If you could have personally witnessed one event in history, what would you want to have seen?
I'm narrowing down the whole ONE event thing to one event in Canada. I'm not the history buff I'd like to be, so I googled historical happenings to narrow things down. http://www.canadahistory.com/timeline.asp I found this site. It seems good. Also it talks of dinosaurs and stuff, so that's a pretty good Canadian history lesson... Ha.
My answer without thinking or researching would be to witness women's rights come into play. To see Nellie McClung. She was a part of the social and moral reform movements in Western Canada. In 1927, McClung, Henrietta Muir Edwards, Emily Murphy, Louise McKinney and Irene Parlby fought to have women be "qualified persons" eligible to sit in the Senate. Also, Nellie McClung was a writer. ALSO she was my Grandfather's cousin.
I would like to be a fly on the wall for much of the CRAZY history I'm looking at. This site (http://www.canadahistory.com/timeline.asp) is kind of funny. I'm starting in the 1900s because I do not have the time for the 1800s or earlier. (So, dinosaurs are out). Also, while women's rights is top of the list, obviously, I've NEVER been able to pick just one event. I don't like choices. I want it all. These are all from the above website. So here are some more:
"1900 Reginald Fessenden transmits the world's first wireless spoken message via radio, and six years later the two-way voice transmission. His credited with the discovery of the super-heterodyne principle, the basis of all modern broadcasting." Obviously this one is pretty cool to me because I'm in the broadcasting industry.
"1903 The first nude demonstrations of the Doukhobours take place near Yorkton, Saskatchewan, to protest governmental policy regarding individual ownership." This one would be worth being there if only for the looks on people's faces.
"1907 Canada Dry Ginger Ale is first bottled" I like ginger ale. Is there any other reason? This commercial is from the 60s I think, so not really relevant to the history.
"1908 Anne of Green Gables, by Lucy Maud Montgomery, is published. In the next ninety years the book sells more than a million copies, is made into a television movie, and becomes a popular musical." 1908 this came out! That's crazy! So long ago, but still so many people love her.
"1915 Lt-Col John McCrae of the Canadian Expeditionary Force composed the well-known poem In Flanders Fields." I skipped the war stuff for the most part because I don't know that my emotions could handle being a witness to the sadness and grief. However, watching him write out and create his art would be a nice process to see.
"1917 The first Federal Income Tax is introduced. The Income Tax Act was presented as a "temporary" measure to help finance World War I, but, unsurprisingly, proved too good for the government to give up, even though the war ended in November 11, 1918." I'm in the process of sending a cheque to the government right now. So I did find this interesting because the thought process going into it would have been interesting.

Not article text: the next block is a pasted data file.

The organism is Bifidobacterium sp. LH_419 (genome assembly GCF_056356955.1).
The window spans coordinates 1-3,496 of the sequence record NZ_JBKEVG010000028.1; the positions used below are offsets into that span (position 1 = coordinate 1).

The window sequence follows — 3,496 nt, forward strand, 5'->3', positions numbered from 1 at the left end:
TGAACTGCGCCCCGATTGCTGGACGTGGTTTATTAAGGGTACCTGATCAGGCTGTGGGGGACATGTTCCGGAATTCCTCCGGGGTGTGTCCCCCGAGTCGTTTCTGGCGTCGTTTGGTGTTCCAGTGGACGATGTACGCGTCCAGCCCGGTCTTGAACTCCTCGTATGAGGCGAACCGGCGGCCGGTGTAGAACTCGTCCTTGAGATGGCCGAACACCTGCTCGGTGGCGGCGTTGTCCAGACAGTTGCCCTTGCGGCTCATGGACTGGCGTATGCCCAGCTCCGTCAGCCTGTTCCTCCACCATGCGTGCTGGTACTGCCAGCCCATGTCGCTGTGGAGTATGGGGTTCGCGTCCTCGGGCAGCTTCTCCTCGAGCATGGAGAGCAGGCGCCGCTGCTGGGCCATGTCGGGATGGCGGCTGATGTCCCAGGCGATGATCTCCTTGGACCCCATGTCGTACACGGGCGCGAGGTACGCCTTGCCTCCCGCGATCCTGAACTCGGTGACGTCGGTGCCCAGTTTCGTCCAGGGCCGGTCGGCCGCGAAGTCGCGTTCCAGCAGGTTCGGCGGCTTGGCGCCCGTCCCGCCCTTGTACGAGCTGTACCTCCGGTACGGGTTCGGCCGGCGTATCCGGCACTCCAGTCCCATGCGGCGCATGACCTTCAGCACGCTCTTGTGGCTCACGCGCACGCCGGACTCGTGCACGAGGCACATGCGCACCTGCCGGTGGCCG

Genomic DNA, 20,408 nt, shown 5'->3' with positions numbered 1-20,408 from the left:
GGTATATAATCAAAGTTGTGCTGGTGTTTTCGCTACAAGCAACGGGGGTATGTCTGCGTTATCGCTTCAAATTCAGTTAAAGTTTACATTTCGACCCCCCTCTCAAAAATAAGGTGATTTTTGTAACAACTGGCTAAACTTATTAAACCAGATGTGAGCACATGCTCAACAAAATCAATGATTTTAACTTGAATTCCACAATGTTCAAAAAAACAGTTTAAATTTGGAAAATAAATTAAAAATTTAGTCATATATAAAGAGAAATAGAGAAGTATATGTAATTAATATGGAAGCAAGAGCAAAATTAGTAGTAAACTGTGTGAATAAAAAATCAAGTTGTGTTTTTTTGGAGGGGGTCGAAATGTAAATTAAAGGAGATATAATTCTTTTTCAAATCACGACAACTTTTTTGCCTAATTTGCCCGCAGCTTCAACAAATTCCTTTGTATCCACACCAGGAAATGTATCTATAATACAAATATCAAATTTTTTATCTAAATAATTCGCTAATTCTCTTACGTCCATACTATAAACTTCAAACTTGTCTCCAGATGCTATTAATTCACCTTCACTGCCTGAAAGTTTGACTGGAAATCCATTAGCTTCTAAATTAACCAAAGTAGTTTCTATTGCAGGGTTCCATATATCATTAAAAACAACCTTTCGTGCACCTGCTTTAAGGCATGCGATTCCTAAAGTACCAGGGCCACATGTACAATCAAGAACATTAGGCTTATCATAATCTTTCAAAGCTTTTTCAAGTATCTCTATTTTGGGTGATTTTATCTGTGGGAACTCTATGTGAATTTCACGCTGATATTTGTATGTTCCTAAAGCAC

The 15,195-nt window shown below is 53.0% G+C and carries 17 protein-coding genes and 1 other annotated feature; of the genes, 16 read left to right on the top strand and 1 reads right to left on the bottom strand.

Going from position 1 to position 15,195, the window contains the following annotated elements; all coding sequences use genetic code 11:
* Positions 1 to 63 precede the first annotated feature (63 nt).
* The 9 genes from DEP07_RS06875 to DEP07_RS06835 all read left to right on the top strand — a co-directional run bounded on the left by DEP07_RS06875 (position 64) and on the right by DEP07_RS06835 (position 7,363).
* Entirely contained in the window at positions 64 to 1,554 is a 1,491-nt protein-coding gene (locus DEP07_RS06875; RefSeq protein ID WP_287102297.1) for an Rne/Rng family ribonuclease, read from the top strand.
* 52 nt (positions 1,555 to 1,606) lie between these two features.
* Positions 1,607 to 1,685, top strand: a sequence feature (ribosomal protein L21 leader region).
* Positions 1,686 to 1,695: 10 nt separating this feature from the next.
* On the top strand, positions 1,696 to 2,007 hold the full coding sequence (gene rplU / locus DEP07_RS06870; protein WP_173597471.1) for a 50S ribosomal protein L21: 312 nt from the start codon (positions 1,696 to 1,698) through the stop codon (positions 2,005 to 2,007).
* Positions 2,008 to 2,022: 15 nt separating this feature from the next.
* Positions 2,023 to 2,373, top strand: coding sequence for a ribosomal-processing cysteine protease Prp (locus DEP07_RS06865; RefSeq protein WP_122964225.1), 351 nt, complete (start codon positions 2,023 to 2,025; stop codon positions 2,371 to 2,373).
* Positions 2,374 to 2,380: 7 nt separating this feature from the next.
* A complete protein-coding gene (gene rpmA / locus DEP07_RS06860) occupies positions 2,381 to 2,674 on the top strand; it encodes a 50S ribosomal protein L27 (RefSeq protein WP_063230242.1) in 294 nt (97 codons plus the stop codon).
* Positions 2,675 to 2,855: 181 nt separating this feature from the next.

"1918 Women win the right to vote in federal elections." YEP. THAT'S RIGHT! It only took until 1918 for us to be allowed to vote.
"1921 Agnes Macphail becomes the first woman elected to Parliament, then representing the Progressive Party (which came in second and held the balance of power despite refusals to form an official opposition)." One more slow step for woman.
"1950 Park Royal Shopping Centre opens in West Vancouver, British Columbia, as the first suburban shopping mall in Canada. Today the mall has both a north side, the original, and the south side, which construction started in 1960s." I like malls.
"1962 Saskatchewan is the first province to have medical insurance covering doctor's bills. In 1966, Parliament passes a legislation to establish a national Medicare program. By 1972, all provinces and territories have joined the program." GO SASKATCHEWAN!!!!!
"1969 Abortion laws are liberalized." Important day in history. I do think I'd like to have witnessed the fight to get the laws liberalised. Especially considering people are still fighting it.
"1976 The death penalty is abolished" That's CRAZY! Just four years before I was born, the death penalty was still a thing in Canada?! I had no idea!
"1980 Terry Fox begins his cross-country run, the "Marathon of Hope". On September 1, he is forced to stop the run when his cancer returns." Terry Fox has a day. Meeting him would have been a pretty inspirational moment.
1980 Erin Leah McCrea is born on September 11th. I was actually here for this, but have no memories of it. This picture is a year after I was born. I was a little more aware, but not really.
I was going to stop the history lesson, but just one more important detail to talk about. One that should have been legal WAY before it was.
"On July 20, 2005, Canada became the fourth country in the world, and the first country outside Europe, to legalize same-sex marriage nationwide with the enactment of the Civil Marriage Act which provided a gender-neutral marriage definition. Court decisions, starting in 2003, had already legalized same-sex marriage in eight out of ten provinces and one of three territories, whose residents comprised about 90% of Canada's population." This quote came from here: http://en.wikipedia.org/wiki/Same-sex_marriage_in_Canada
This video isn't specific to the history of gay rights. Or Canada.
That's it. Lots of history, and I just focused on Canada, and I skipped the war details because like I said, I wouldn't really want to be there for the war.
Until Tomorrow. Actually. Until later today because this is a day late.
Most of my ideas are coming from http://erinisawriter.blogspot.ca/2014/03/march-24th-looking-forward.html It's leads to another blog where I found the ideas. My April onward details start with that post.
And as always:
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